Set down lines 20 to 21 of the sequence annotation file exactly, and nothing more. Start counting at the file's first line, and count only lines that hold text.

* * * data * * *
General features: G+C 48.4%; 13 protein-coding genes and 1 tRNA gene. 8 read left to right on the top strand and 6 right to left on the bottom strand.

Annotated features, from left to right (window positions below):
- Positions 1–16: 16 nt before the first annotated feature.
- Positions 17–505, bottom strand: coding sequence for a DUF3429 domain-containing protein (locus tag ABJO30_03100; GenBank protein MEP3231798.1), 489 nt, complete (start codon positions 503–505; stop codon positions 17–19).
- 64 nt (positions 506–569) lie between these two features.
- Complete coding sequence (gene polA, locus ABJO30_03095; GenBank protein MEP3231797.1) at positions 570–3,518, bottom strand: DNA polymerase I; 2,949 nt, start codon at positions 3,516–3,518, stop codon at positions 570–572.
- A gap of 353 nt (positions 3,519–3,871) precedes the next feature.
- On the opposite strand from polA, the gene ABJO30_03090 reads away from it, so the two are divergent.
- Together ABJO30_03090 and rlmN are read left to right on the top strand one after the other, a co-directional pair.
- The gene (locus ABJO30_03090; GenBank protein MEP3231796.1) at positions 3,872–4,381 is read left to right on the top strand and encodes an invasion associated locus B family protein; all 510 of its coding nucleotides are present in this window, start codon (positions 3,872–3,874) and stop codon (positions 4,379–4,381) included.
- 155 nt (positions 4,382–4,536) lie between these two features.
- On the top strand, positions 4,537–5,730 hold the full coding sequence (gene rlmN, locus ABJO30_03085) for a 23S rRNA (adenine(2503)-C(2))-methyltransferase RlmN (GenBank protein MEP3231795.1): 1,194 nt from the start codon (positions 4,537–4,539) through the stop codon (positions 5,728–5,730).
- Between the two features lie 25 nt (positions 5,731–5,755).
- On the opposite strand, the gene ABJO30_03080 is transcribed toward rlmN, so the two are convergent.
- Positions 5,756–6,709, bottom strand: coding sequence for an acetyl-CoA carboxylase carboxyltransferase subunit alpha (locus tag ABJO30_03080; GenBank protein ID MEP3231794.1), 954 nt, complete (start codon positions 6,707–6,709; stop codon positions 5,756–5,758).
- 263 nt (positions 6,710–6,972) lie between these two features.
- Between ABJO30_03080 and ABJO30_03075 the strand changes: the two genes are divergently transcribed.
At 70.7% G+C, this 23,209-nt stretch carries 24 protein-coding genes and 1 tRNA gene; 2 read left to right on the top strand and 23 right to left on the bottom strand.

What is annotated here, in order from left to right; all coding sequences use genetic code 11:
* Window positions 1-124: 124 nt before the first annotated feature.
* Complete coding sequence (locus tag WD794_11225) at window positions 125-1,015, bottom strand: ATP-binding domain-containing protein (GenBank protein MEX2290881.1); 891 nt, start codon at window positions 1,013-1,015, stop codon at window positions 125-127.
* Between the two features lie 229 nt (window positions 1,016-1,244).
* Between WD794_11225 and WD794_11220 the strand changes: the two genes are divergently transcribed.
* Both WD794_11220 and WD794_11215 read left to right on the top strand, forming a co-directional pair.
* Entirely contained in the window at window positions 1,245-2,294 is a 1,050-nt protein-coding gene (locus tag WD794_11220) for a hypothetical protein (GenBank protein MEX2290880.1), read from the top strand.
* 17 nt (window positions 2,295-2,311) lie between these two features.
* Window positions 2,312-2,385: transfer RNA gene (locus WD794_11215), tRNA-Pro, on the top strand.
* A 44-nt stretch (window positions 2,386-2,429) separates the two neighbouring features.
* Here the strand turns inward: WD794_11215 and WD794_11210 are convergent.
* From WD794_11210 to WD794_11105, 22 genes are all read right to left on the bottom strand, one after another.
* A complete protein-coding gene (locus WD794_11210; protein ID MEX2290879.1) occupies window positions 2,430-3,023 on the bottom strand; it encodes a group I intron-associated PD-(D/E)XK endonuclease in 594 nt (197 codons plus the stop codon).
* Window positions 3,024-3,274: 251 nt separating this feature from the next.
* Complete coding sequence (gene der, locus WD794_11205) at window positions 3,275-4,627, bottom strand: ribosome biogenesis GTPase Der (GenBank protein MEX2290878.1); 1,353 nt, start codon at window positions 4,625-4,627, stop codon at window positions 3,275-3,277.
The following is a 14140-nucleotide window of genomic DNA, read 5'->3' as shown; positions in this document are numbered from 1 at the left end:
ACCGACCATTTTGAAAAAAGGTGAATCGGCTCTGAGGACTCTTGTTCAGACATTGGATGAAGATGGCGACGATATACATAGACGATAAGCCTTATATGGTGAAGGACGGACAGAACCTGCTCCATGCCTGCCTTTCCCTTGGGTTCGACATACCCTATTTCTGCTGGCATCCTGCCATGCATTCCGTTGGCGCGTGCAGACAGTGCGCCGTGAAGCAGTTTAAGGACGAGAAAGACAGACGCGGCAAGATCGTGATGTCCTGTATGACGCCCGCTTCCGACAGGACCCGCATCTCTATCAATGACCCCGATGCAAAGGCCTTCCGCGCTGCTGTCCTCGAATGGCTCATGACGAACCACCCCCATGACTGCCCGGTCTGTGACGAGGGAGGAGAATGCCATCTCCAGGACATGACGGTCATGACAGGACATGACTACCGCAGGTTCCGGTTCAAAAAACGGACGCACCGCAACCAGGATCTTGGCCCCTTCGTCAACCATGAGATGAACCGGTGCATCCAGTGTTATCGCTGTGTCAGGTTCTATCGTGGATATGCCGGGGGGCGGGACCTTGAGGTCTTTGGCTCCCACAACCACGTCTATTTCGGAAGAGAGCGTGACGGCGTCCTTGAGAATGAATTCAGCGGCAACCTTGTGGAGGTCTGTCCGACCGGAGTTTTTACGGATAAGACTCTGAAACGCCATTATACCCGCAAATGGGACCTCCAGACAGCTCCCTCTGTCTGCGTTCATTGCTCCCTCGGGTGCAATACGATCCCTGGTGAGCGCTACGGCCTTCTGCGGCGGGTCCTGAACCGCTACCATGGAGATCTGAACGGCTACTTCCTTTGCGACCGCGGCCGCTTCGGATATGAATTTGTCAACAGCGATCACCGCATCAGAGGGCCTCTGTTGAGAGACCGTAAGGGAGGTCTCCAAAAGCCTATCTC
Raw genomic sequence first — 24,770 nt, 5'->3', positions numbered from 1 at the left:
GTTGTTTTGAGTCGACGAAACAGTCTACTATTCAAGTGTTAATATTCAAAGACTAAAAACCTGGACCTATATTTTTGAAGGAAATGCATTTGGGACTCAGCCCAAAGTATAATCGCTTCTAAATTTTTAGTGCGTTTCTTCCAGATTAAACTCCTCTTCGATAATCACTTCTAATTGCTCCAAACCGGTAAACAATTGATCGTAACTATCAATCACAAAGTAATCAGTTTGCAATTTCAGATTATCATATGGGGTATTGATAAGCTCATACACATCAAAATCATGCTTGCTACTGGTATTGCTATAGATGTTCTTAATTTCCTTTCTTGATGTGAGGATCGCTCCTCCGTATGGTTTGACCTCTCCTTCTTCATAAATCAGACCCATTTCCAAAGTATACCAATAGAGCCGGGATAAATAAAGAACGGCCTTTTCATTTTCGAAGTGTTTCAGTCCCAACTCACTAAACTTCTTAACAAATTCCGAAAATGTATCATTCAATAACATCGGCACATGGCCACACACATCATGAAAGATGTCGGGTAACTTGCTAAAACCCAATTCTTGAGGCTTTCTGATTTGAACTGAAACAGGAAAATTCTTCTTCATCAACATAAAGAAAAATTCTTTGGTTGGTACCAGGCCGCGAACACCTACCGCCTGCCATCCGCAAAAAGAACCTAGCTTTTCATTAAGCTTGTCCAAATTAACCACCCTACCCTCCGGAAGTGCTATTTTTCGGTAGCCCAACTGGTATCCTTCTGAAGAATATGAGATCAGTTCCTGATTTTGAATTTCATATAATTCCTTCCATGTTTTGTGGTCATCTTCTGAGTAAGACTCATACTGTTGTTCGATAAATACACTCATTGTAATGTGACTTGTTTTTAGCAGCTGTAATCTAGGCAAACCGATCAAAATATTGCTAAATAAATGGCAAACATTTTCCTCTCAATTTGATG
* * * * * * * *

* Window positions 1-124: 124 nt before the first annotated feature.
* Complete coding sequence (locus tag WD794_11225) at window positions 125-1,015, bottom strand: ATP-binding domain-containing protein (GenBank protein MEX2290881.1); 891 nt, start codon at window positions 1,013-1,015, stop codon at window positions 125-127.